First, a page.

Question, if I may ask one so early: How rigid are the Short Essay word limits? I think I’ve written essays which show me as an individual as well as entertain the admissions official a little bit, as well as giving details. Problem: One essay is 151 words, and the other is 183 words. I’m sure I could drop like 10-20 words from each, but that’s still pretty far over. So how bad would it be?
Thanks very much.
Matt, I have just VERY VERY recently become quite interested in MIT. The problem is, previously I had been most interested in schools that i believe would prefer a strong background in the social sciences to one in actual science. Coincidentally, I have 9 credits in history and government but only 3 in the sciences, all of which are not accelerated in any way (fault of the high school). In addition, i have not taken and did not plan to take physics, which i think you had recommended and which appears to be important for admissions. Would I, as a student with a very strong course background in the social sciences but a relatively weak background in the actual sciences, have a disadvantage? (Considering that I got 720 freshman yr on the biology sat ii, 790 on the math 2, and 800 math on the new SAT)
Sry, one more thing: also considering the fact that Im taking calc bc this yr and have thus exhausted my school’s math courses?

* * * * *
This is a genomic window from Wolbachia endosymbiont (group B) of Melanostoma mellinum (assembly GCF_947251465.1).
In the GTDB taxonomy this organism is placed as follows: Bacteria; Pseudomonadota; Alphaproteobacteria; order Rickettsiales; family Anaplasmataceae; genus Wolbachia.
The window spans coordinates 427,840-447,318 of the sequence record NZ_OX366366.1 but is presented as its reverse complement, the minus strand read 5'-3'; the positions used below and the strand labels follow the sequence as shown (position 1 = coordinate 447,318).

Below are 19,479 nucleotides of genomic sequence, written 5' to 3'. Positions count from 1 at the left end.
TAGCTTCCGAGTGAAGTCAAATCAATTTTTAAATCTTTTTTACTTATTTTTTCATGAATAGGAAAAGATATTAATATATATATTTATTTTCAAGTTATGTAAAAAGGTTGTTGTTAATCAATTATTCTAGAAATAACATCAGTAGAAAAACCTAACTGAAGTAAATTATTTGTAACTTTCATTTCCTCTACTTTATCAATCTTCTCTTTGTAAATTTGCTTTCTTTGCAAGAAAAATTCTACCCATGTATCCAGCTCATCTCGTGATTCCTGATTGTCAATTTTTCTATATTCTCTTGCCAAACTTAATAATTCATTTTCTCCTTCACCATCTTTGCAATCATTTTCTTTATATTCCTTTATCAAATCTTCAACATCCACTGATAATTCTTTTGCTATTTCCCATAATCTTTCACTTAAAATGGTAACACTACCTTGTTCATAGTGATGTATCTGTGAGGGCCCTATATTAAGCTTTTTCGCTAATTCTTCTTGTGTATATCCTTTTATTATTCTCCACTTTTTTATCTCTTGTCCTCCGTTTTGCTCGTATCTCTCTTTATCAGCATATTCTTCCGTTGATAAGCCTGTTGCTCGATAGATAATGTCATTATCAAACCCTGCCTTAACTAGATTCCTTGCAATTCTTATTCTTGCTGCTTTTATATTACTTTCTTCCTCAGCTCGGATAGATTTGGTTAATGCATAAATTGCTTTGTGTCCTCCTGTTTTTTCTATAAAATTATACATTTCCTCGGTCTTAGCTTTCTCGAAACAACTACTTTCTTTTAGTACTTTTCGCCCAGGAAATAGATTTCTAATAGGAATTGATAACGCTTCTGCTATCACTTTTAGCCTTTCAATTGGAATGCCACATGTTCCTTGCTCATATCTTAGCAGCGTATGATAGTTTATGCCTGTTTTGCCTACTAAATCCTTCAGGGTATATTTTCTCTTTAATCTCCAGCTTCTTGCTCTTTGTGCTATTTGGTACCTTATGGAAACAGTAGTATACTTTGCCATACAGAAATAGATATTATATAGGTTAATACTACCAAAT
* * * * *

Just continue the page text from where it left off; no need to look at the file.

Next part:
sran, Matt’s probably got a better answer on this but I can mention that both of my short essays were ~150 words. I don’t know if I count as the norm though. I _think_ that 151 is fine, 183 you might want to cut down a bit, even though it seems insignificant. I don’t know.
Crystal, your application is considered within the context of your school. That is to say, as long as you’ve challenged yourself with courses that weren’t “fly-bys” and you do have a passion for learning (be it mathematical or social in nature), you’ll be fine. I feel like I’ve heard that so much it’s just rehashing the same statement haha.
Again, I could be wrong, but I’m sure Matt will correct me if I am.
Hi. I’m a prospective student, love the blog. I have a question about admissions:
Exactly how important is taking an SAT II science test? I had been planning to take math, but not science. Compared to other subjects, my high school is a bit weak in science, and the preparation I’d need to take the test wouldn’t fit well into my schedule. This is really nagging at me, since it’s a “requirement”–not just something good to have. If I have a (good) SAT I score and three (hopefully good) SAT II scores, but none in science, how much does that hurt me?